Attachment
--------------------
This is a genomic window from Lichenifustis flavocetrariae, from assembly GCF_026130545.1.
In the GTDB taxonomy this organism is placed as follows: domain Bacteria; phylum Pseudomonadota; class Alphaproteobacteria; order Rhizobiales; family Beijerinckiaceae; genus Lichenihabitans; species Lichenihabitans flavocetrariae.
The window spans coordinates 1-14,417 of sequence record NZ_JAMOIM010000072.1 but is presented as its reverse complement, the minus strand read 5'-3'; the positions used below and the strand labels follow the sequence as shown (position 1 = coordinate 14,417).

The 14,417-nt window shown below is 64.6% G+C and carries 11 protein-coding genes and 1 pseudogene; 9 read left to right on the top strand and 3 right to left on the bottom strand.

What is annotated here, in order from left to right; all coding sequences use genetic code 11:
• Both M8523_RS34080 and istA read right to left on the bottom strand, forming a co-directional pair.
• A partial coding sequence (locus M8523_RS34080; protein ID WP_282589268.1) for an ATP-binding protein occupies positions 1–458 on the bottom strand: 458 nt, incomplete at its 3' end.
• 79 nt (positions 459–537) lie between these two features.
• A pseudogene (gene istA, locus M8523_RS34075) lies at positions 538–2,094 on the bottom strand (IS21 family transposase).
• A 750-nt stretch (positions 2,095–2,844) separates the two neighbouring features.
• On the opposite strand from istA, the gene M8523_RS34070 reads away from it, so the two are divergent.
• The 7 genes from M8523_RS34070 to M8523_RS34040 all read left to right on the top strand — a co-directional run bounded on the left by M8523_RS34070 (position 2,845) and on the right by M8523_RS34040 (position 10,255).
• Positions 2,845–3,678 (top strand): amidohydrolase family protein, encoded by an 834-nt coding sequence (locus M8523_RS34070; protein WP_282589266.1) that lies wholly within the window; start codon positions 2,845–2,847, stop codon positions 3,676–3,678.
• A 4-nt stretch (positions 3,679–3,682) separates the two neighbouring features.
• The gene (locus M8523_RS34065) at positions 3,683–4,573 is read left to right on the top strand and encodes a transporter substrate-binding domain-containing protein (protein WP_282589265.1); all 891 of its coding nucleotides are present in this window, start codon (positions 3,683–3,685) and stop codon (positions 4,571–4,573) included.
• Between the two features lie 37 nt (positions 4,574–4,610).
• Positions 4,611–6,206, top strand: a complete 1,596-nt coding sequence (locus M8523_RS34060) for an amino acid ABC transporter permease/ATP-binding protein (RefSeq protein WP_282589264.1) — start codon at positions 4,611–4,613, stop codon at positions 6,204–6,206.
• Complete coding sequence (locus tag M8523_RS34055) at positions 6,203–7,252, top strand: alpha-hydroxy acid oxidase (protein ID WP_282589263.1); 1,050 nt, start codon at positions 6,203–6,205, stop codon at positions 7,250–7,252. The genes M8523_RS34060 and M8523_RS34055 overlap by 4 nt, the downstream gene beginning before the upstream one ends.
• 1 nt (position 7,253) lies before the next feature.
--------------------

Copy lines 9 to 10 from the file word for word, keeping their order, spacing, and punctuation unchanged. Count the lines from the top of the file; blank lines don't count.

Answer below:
• A pseudogene (gene istA, locus M8523_RS34075) lies at positions 538–2,094 on the bottom strand (IS21 family transposase).
• A 750-nt stretch (positions 2,095–2,844) separates the two neighbouring features.